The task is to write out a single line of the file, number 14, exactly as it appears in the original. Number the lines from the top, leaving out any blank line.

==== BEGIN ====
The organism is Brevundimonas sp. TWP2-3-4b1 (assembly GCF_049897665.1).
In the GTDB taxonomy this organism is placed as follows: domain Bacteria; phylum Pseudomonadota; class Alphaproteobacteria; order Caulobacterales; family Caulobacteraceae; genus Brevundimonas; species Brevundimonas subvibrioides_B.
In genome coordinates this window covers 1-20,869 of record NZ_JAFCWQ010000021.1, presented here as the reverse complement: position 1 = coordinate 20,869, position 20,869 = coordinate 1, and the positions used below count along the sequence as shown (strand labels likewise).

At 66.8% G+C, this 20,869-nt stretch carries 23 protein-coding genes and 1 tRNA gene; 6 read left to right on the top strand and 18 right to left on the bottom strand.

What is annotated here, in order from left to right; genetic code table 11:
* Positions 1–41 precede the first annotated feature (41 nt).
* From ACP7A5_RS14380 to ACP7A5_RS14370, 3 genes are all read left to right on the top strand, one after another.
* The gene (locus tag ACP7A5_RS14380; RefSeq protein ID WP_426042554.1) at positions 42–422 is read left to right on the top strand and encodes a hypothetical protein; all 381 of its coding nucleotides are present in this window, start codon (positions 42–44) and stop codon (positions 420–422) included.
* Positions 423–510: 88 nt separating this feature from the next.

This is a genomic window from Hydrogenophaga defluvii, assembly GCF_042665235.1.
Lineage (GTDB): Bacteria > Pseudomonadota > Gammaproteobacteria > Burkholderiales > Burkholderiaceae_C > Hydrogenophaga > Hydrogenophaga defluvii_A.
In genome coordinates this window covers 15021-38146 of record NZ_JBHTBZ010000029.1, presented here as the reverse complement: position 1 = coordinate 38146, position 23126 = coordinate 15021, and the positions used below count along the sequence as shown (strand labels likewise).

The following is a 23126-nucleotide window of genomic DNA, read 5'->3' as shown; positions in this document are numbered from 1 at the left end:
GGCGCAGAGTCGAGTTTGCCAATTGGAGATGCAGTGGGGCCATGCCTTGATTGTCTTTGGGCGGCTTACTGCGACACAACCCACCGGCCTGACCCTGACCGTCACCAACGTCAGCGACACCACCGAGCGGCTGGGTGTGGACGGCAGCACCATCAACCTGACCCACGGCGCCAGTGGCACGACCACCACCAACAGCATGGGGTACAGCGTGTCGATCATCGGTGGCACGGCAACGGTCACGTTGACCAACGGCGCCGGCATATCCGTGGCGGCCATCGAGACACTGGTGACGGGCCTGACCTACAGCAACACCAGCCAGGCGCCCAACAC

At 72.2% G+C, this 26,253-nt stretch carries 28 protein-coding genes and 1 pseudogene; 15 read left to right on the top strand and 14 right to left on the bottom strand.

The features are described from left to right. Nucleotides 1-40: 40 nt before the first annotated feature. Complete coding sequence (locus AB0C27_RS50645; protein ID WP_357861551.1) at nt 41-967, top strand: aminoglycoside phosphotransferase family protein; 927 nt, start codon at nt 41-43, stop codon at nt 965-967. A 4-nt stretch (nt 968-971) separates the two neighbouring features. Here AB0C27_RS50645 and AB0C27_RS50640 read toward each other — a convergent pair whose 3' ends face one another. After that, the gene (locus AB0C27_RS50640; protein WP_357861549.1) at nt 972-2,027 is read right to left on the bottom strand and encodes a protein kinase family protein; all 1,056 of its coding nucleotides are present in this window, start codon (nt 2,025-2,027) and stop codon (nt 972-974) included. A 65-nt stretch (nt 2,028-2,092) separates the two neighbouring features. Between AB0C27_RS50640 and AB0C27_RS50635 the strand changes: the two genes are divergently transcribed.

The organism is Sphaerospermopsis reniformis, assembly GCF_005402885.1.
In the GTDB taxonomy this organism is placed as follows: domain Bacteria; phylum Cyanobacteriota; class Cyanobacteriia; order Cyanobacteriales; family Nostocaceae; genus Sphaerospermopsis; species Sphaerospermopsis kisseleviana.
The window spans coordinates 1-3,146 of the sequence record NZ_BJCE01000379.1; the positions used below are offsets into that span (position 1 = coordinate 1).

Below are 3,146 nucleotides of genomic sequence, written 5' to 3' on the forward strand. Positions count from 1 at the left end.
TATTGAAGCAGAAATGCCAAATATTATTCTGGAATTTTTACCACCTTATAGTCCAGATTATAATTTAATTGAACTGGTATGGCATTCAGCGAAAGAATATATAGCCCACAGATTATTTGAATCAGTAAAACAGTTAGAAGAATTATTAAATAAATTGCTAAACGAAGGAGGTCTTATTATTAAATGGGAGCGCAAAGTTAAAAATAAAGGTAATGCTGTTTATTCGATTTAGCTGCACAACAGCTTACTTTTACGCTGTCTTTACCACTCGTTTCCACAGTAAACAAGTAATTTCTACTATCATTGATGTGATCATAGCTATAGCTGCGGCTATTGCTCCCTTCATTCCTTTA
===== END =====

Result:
GGCGCAGAGTCGAGTTTGCCAATTGGAGATGCAGTGGGGCCATGCCTTGATTGTCTTTGGGCGGCTTACTGCGACACAACCCACCGGCCTGACCCTGACCGTCACCAACGTCAGCGACACCACCGAGCGGCTGGGTGTGGACGGCAGCACCATCAACCTGACCCACGGCGCCAGTGGCACGACCACCACCAACAGCATGGGGTACAGCGTGTCGATCATCGGTGGCACGGCAACGGTCACGTTGACCAACGGCGCCGGCATATCCGTGGCGGCCATCGAGACACTGGTGACGGGCCTGACCTACAGCAACACCAGCCAGGCGCCCAACAC